A district judge has decided to halve the costs awarded to claimant solicitors for unreasonable and improper conduct in concealing from the paying party the existence of a previous conditional fee agreement and before-the-event (BTE) insurance.
District Judge Griffith, sitting at Birmingham County Court, said: “The word ‘improper’ is not limited to situations where there would be a significant breach of professional conduct, but encompasses conduct which can be regarded as improper according to a consensus of professional or judicial opinion.
“Although I have not been referred to a professional code of conduct, I would be surprised if the conduct of the claimant’s solicitors which I have described, has not fallen foul of some provision of the rules which govern solicitors.
“Misrepresenting the position in a bill of costs intended for consideration by an opponent in litigation and use at a court hearing in order to gain practical advantage, can be regarded as improper conduct. It is, in any event, likely to be so regarded by a consensus of solicitors or judges, in my view.”
The claimant solicitors in the case were Rapid Solicitors, based in Hull, which was acquired by Neil Hudgell Solicitors in October last year.
Managing director Neil Hudgell told Litigation Futures: “The conduct that is the subject of this ruling predates our involvement in the case.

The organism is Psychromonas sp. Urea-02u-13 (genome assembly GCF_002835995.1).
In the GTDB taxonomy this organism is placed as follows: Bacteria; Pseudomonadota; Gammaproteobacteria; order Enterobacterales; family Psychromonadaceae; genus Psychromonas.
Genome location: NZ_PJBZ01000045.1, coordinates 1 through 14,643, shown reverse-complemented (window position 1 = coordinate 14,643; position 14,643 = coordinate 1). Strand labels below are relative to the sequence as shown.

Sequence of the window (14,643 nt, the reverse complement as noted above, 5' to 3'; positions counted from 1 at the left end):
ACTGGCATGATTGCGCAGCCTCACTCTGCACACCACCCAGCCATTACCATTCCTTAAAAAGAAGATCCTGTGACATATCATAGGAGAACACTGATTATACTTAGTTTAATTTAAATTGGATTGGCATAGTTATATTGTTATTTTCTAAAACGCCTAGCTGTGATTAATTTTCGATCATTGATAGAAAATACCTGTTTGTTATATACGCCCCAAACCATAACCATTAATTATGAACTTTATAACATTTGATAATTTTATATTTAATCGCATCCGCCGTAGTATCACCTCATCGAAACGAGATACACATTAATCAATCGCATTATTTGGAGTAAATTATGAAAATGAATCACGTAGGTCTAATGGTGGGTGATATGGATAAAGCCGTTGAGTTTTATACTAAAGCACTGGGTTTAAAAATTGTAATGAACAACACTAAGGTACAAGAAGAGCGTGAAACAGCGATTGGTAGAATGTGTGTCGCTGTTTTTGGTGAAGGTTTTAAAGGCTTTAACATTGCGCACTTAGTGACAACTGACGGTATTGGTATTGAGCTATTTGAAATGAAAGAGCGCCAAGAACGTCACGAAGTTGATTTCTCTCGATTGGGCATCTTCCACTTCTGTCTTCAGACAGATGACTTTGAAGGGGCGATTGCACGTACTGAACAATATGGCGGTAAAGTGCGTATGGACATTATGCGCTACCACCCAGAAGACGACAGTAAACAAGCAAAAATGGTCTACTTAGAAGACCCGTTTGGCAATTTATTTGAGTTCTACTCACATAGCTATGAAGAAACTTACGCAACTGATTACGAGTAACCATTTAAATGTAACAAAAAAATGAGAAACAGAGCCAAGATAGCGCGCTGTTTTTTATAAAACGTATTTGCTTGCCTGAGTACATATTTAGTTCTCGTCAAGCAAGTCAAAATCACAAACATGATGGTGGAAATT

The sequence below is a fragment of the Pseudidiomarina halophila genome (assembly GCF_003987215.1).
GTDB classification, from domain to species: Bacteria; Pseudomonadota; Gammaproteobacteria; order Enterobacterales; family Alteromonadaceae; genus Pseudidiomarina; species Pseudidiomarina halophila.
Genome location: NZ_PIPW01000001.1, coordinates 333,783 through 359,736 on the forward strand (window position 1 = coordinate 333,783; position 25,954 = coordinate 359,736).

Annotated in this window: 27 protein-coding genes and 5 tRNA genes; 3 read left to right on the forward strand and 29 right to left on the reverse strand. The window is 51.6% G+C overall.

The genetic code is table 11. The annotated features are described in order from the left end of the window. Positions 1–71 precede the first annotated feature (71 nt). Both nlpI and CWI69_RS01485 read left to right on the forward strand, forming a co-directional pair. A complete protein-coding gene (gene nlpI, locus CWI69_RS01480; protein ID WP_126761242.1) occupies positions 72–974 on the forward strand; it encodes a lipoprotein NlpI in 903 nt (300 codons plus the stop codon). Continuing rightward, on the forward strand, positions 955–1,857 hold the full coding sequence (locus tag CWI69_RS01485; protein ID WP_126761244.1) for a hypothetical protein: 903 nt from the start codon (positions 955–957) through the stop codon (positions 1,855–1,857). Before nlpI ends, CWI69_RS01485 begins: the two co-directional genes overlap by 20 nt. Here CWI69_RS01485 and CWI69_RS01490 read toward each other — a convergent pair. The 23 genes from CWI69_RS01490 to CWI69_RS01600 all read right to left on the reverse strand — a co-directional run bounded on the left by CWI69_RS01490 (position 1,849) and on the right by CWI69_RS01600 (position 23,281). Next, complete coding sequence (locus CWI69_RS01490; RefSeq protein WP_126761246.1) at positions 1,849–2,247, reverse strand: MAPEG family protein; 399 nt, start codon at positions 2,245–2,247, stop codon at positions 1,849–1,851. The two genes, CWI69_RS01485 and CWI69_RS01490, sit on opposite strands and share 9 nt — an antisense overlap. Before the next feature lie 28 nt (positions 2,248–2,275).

“As a result of this and other conduct by Rapid, the brand has been consigned to history.”
Delivering judgment in Kerins v Heart of England NHS Trust, DJ Griffith said the case involved a medical negligence claim which settled in September 2013.
The defendant argued that costs should be disallowed entirely because of abuse of process and misconduct under CPR 44.11.
DJ Griffith said the claimant, Ryan Kerins, entered into two conditional fee agreements with Rapid, one signed in April 2012 even though the BTE policy was known about at the time, and one in March 2013 when proceedings began and he was able to choose Rapid as his solicitors under the policy. The notice of funding, served in July 2013, only referred to the first CFA, however.
The claimants’ costs bill, as originally drafted, was for £127,885, but, following an “unofficial response” from the defendant, was reduced to £49,369.
Neither bill referred to the second CFA nor to the BTE cover, and they were only disclosed four days before the hearing.
Given the lack of a notice of change of CFA under CPR 44.15, the district judge said the success fee in the case was not recoverable, as the claimant had conceded.
DJ Griffith said he was “of the firm view” that the claimant could be criticised “with regard to the way that the existence of the second CFA and the available BTE funding was intentionally kept secret from the defendant. They had ample opportunity to put right the position they had misrepresented, but failed to do so”.
The judge said an inaccurate portrayal of the funding position could “serve to strengthen the claimant’s arguments” in justifying the success fee and weaken the defendant’s position.
DJ Griffith concluded that not only was Rapid’s conduct of the case improper under CPR 44.11, but it was also unreasonable.
“The court very much disapproves of conduct of this type in these days of openness between the parties. There is an obligation on legal representatives to assist the court and present the client’s case fairly and without misrepresentation.”
However, he said it would be disproportionate to disallow all of the costs, and so disallowed 50%.